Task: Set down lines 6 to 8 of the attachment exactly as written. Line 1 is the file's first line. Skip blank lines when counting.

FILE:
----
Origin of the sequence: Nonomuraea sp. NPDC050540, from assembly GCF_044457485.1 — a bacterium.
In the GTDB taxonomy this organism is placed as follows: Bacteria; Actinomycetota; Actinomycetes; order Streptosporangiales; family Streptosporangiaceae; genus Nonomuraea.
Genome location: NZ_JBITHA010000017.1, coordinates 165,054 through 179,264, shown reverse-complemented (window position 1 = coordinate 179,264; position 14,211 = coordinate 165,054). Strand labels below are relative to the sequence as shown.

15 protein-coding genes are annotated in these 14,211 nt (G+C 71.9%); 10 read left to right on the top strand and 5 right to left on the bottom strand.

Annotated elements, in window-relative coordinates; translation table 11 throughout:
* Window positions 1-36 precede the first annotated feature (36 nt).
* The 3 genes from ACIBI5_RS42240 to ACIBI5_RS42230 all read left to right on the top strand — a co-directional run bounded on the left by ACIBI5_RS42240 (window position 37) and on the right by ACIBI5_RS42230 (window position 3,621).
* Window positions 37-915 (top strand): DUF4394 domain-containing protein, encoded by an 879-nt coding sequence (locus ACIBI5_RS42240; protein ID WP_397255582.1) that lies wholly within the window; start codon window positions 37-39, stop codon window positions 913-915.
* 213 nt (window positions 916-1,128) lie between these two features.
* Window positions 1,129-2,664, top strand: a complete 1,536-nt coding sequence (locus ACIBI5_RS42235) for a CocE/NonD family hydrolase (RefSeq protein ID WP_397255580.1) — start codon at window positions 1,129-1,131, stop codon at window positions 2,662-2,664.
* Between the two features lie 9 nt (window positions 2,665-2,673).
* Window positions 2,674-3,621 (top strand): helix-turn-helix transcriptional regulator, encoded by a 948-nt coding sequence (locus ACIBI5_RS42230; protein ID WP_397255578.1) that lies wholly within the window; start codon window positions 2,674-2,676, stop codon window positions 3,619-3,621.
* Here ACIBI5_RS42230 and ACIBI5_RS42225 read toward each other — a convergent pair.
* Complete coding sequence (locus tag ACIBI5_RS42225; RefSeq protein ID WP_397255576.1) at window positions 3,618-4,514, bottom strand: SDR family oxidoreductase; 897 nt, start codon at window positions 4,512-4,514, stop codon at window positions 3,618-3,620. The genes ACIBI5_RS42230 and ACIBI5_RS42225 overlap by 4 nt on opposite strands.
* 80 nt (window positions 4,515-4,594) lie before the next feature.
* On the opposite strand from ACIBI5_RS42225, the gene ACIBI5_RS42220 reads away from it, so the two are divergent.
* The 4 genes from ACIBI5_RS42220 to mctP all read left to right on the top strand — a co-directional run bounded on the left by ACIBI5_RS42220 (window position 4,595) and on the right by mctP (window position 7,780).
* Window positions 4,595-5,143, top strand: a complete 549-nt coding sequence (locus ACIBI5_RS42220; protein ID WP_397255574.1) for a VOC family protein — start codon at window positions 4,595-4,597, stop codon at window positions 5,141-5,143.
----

* Window positions 1-36 precede the first annotated feature (36 nt).
* The 3 genes from ACIBI5_RS42240 to ACIBI5_RS42230 all read left to right on the top strand — a co-directional run bounded on the left by ACIBI5_RS42240 (window position 37) and on the right by ACIBI5_RS42230 (window position 3,621).
* Window positions 37-915 (top strand): DUF4394 domain-containing protein, encoded by an 879-nt coding sequence (locus ACIBI5_RS42240; protein ID WP_397255582.1) that lies wholly within the window; start codon window positions 37-39, stop codon window positions 913-915.